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Fury - Cinemaholic Movie Reviews
one person's obsessive addiction to film
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cinema_holic
Fury
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Directing: B+
Acting: A-
Writing: B+
Cinematography: A-
Editing: B+



Will we ever reach a point where we don't need any World War II movies? Maybe not; it was so massive that there indeed remains many untold stories. Whether the story of Fury being told was an imperative is perhaps up for debate.

Fury does well what many other films have done either as well or better. A bit of it is reminiscent of Steven Spielberg's Saving Private Ryan (1998), with its hyper-realistic depictions of the horrors of war -- if not quite as graphic, but close enough. Some of it even evokes The Pianist (2002), albeit with Germans in hiding rather than Jews.

The film is set in 1945, just as the war is nearing its end, but Germany is remaining engaged to the point of desperation. Brad Pitt is Don "Wardaddy" Collier, the leader of a group of soldiers in a particular tank, which they have named Fury, and has rolled through everywhere from Africa to France to, now, Germany itself. When the film begins, one of this crew is dead; we never learn about who that man was or what he meant to the rest of them -- only that he is now being replaced by an inexperienced assistant driver named Norman (Logan Lerman, who could easily be mistaken for Zac Efron).

Don Collier is clearly desensitized beyond all belief from the horrors of the war from the first minute in this film, as are the rest of the guys in his tank, who are populated by the likes of Shia LaBeouf, Michael Peña, and Jon Bernthal. Fury is essentially the tale of Norman becoming just as hardened as the rest of them, developing a taste for killing Germans as the countless number of faceless enemies.

Fairly early on, Norman is told, "Wait until you see it. What a man can do to another man." This, really, is the essence of what Fury is about -- not the "man in love with his tank" sentiment that the film's marketing campaign is suggesting. This is not a "fun" war movie; it's a high-minded and serious one. That said, what might have made this movie profound, say, twenty years ago, is somewhat nullified by predecessors that conveyed its same "war is hell" sentiments, if not more effectively, then just as effectively.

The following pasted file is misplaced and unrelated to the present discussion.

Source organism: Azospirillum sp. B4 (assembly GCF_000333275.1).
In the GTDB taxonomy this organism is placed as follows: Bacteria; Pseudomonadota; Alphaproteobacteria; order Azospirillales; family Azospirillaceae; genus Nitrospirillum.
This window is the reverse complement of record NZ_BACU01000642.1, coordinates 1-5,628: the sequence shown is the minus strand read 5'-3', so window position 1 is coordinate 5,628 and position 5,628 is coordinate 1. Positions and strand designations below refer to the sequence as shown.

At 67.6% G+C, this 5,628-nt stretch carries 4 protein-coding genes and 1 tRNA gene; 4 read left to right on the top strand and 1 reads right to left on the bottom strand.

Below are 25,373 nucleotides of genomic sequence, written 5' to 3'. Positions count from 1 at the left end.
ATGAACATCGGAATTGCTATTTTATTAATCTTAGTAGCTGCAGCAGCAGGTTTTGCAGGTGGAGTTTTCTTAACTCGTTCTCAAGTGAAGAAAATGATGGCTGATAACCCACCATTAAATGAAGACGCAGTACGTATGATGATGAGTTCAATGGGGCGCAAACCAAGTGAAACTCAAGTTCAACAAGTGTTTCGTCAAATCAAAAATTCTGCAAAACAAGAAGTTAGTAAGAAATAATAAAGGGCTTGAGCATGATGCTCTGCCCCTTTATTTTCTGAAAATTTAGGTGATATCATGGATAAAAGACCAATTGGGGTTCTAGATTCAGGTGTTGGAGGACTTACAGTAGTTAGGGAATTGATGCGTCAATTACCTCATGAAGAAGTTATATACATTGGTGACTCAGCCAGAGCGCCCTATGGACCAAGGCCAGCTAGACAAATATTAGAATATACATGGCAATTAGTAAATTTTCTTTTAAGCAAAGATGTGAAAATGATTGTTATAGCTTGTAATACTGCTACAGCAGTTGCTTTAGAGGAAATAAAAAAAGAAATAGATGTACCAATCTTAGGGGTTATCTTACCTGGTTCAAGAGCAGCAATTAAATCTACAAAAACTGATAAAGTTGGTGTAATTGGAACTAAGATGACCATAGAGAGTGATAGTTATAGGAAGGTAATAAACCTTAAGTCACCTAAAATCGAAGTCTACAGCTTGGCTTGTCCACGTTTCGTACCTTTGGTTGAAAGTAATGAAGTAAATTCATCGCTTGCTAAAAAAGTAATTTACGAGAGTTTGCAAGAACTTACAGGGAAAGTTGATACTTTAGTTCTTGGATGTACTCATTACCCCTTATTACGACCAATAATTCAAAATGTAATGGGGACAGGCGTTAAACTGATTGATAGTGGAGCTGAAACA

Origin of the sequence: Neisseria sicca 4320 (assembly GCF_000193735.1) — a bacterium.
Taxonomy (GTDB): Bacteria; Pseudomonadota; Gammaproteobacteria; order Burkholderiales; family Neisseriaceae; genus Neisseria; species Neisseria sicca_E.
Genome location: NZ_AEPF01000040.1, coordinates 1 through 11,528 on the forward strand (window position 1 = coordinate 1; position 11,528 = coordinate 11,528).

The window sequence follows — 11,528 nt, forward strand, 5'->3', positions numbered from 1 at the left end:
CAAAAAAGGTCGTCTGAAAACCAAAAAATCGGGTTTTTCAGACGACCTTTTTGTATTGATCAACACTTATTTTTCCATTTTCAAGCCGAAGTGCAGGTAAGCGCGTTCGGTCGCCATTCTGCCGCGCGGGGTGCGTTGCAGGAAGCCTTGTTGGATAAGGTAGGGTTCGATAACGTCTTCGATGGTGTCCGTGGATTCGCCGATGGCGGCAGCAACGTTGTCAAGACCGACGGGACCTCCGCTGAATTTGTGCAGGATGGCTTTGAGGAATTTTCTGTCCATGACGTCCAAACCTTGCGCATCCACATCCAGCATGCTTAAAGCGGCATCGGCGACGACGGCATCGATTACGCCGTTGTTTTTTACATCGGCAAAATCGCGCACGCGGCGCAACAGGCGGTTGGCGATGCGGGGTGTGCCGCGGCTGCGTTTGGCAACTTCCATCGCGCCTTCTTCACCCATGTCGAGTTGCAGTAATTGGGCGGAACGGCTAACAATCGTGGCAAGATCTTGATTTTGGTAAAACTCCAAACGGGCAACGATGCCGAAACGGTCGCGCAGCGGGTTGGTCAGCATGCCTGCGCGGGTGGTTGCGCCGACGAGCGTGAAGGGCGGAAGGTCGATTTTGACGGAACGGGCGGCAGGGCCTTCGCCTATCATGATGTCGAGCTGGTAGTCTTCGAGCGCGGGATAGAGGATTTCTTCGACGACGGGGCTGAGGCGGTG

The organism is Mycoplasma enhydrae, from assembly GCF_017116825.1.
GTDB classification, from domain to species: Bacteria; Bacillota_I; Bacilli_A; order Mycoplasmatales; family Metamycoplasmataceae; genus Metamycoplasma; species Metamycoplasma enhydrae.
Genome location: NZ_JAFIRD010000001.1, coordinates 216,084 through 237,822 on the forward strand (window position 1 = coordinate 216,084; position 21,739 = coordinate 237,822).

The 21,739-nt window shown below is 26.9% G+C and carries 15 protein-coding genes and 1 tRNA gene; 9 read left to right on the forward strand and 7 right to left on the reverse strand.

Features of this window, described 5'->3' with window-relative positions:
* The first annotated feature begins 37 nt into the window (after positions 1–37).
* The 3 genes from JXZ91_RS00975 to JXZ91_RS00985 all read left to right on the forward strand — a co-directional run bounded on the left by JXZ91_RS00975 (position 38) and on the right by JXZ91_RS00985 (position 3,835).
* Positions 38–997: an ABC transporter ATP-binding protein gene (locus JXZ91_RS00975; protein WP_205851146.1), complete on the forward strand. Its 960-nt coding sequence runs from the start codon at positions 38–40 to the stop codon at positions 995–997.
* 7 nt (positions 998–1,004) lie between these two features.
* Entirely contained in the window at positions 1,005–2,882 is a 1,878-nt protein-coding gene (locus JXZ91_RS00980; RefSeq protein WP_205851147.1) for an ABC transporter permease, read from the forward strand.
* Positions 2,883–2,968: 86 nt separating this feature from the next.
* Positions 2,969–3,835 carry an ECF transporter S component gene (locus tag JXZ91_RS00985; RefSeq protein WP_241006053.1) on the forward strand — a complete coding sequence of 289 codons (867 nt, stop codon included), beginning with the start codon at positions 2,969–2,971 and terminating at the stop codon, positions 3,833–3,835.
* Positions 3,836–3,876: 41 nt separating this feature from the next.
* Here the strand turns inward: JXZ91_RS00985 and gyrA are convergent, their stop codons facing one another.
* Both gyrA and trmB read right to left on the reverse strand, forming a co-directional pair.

The performances, for their part, are top notch across the board. Brad Pitt has never been better, and Shia LaBeouf almost manages to make you forget you're looking at him. And these war horrors are beautifully shot, with many indelible images that will sear themselves into your brain, from the wreckage the tanks roll through to brief glimpses of air battles between war planes in the sky above them. There's a creeping beauty to the proceedings that might just haunt you.

We all know the U.S. won this war, but movies like this underscore the notion that there are no real winners in war. One extended sequence is particularly uncomfortable, when Don and Norman discover a couple of German women hiding in a town they've rolled into, and then the rest of the tank's crew crashes what otherwise is a tenuously pleasant dinner with them. Norman struggles to make sense of Germans he's suppose to hate and Germans for whom he can spare some empathy.

Fury ends with a sliver of hope, but only at the expense of so much you're left to wonder if it was worth the effort -- another thing it has in common with Saving Private Ryan. This is a type of story told many times, actually; the key difference here is the setting in one particular tank, which barely outlasts the others with which it's rolling along the scorched German countryside. It may not be remembered for generations to come, but it will be remembered for a while after you leave the theatre.

Logan Lerman and Brad Pitt share in the horrors of war in FURY.


Overall: B+
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